Nutriomix: Have they done the maths without the (end) customers? #DHDL

A complete investor pitch always includes a market slide. In "Die Höhle der Löwen", however, the market section is not part of the pitch, but has to be asked by the lions afterwards. In the case of Nutriomix, viewers were given a pretty good insight into an exciting industry. Food retail in a nutshell, so to speak.


The two founders of Nutriomix must have had a slightly different idea, as they brought together two areas of expertise to turn an entire industry upside down. 25 years of research into which nutrients and combinations make cells live longer meet a specially developed algorithm that can use this knowledge to make any recipe much healthier.

They offer this to food manufacturers, who are supposed to use it to significantly improve their products for the benefit of their customers.

However, they also wanted to be paid accordingly by the lions: 500,000 euros for 5% was their deal proposal, which corresponds to a valuation of a whopping 10 million euros. And without any concrete turnover.

What seems incredibly high at first glance is not so unimaginable, even in times of declining startup valuations, if it is a very scalable model that can really shake up an industry and could very quickly lead to very high early sales.

The first point seems to be fulfilled by the fact that it is practically software that can improve any dish at the touch of a button. However, we later learn that the “new” recipe determined in this way is usually first sent to the food manufacturer’s experts, who test it for flavour and composition. There may then be corresponding change requests, and ingredients added by the algorithm have to be removed and replaced by others. So there may well be several iterations and it is actually logical that such a manufacturer would not easily change a dish that has been tried and tested on the market for a long time. Even if it then becomes many times healthier. So it doesn’t seem to happen quite so automatically after all, and such major customers normally require appropriate support.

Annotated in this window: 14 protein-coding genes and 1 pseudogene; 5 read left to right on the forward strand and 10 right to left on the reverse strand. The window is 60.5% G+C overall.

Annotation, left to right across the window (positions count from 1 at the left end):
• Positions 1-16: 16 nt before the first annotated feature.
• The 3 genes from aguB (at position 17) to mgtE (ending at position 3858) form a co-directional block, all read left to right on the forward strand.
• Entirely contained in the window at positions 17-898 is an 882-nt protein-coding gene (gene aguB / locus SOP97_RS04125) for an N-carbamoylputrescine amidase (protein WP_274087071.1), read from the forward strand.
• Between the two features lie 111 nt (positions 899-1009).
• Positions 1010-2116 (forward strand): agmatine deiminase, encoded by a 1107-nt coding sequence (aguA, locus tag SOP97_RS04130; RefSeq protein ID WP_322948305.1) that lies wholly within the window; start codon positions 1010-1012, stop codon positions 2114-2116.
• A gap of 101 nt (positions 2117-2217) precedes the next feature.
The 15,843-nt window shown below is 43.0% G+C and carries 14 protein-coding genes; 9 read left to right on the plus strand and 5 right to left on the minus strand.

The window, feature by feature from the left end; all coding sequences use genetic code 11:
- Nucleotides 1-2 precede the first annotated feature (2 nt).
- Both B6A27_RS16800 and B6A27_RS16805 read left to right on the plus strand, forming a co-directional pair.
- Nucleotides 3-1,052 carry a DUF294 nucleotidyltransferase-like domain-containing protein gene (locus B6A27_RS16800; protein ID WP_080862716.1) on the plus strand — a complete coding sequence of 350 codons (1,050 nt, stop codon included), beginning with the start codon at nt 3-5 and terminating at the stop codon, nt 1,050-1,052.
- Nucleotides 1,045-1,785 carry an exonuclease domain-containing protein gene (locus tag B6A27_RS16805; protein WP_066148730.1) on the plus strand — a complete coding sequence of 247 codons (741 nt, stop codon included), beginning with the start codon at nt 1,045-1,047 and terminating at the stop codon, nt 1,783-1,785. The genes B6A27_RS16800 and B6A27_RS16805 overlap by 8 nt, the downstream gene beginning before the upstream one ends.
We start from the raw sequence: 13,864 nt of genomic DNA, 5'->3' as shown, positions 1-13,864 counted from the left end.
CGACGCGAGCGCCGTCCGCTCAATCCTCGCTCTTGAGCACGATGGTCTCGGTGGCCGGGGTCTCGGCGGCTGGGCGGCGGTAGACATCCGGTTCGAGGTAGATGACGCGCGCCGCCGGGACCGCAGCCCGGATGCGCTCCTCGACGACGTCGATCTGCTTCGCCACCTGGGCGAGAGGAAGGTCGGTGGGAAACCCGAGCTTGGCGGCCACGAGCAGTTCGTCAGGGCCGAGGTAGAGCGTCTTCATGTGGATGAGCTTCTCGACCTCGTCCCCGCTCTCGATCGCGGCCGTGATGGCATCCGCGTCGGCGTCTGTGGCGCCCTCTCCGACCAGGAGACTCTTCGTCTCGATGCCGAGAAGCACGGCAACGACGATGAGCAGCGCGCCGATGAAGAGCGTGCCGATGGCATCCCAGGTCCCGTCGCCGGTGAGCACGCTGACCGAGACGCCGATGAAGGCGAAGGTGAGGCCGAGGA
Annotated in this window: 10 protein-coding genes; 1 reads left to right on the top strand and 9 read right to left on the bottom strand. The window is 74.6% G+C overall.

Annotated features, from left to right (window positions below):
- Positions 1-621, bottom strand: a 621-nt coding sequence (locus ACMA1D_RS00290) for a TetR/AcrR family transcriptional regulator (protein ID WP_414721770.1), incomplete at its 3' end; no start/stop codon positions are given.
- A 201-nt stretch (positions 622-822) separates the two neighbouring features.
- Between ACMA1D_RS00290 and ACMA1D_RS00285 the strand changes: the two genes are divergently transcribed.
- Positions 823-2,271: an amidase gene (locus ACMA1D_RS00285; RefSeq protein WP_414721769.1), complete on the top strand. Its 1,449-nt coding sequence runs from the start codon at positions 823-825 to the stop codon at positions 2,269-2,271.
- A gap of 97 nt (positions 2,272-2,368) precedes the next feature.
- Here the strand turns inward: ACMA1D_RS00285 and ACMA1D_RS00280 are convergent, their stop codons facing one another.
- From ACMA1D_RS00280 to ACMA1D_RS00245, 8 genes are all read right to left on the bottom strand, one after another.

However, if you look at point two – the potential for disruption and revenue – it could actually be worthwhile.

Nutriomix states that it is already in talks with three manufacturers and wants to agree revenue shares with them. All three have offered stakes of between 10 and 20%, which immediately triggers strong reactions among the lions.

Food expert Tillmann Schulz immediately interjects that the price of a cheap frozen pizza, for example, would not allow for this. Trade lion Ralf Dümmel adds that the founders’ argument is that this pizza could be sold for €2.49 instead of just €1.99 in future, for example. Founder Christoph had previously made the comparison with gluten-free foods, which are considerably more expensive than normal foods.

But it is precisely this thesis that all the lions doubt. This is because it presupposes that a large number of end consumers are prepared to spend more money on healthier food. Of course it works in certain areas, but Nutriomix is not a food manufacturer in a certain segment, but wants to work with the big food companies. And then the question arises as to what makes their customers tick.